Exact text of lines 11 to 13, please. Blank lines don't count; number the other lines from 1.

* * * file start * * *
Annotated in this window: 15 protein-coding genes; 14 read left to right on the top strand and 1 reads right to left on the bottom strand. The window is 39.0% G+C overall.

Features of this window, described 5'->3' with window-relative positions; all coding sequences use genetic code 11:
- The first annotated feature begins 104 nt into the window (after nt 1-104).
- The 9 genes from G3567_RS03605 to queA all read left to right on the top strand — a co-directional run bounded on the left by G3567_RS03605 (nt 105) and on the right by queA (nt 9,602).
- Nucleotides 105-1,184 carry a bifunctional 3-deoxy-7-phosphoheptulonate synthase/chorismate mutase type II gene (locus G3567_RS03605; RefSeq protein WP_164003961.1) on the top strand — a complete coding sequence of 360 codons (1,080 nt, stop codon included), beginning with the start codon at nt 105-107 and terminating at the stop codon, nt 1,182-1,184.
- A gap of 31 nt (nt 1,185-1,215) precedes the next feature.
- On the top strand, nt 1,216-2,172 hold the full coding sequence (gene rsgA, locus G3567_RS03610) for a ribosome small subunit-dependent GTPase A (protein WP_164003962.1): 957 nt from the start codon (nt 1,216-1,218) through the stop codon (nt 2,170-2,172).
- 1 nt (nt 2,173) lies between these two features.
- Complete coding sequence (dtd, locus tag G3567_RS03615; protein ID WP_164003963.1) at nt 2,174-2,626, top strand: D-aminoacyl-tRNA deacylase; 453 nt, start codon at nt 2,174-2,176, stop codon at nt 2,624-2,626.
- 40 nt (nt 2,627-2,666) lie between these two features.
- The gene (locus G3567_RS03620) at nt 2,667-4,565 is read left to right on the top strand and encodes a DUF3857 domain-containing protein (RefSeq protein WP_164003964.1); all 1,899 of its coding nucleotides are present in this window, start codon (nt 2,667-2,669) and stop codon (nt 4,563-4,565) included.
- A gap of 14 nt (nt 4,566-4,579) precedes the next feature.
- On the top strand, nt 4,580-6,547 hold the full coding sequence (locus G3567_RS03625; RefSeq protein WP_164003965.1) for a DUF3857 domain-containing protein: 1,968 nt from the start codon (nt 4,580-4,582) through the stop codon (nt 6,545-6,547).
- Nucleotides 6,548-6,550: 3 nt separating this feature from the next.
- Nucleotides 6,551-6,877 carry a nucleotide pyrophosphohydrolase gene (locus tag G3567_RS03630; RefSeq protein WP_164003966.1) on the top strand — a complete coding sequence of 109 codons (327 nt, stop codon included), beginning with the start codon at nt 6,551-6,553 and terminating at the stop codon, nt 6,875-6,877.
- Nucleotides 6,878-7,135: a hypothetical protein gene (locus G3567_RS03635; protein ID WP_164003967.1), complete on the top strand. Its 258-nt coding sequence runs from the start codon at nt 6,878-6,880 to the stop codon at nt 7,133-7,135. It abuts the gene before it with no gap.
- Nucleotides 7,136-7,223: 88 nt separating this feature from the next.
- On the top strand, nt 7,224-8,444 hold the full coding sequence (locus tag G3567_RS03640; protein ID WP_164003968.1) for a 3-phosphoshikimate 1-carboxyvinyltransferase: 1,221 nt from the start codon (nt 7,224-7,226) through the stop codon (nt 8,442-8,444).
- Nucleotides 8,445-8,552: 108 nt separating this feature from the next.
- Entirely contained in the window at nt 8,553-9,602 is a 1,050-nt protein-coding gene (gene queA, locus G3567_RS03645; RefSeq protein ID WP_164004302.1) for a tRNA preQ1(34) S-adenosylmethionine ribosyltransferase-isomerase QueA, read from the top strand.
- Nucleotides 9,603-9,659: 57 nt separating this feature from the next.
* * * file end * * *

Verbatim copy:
- The gene (locus G3567_RS03620) at nt 2,667-4,565 is read left to right on the top strand and encodes a DUF3857 domain-containing protein (RefSeq protein WP_164003964.1); all 1,899 of its coding nucleotides are present in this window, start codon (nt 2,667-2,669) and stop codon (nt 4,563-4,565) included.
- A gap of 14 nt (nt 4,566-4,579) precedes the next feature.
- On the top strand, nt 4,580-6,547 hold the full coding sequence (locus G3567_RS03625; RefSeq protein WP_164003965.1) for a DUF3857 domain-containing protein: 1,968 nt from the start codon (nt 4,580-4,582) through the stop codon (nt 6,545-6,547).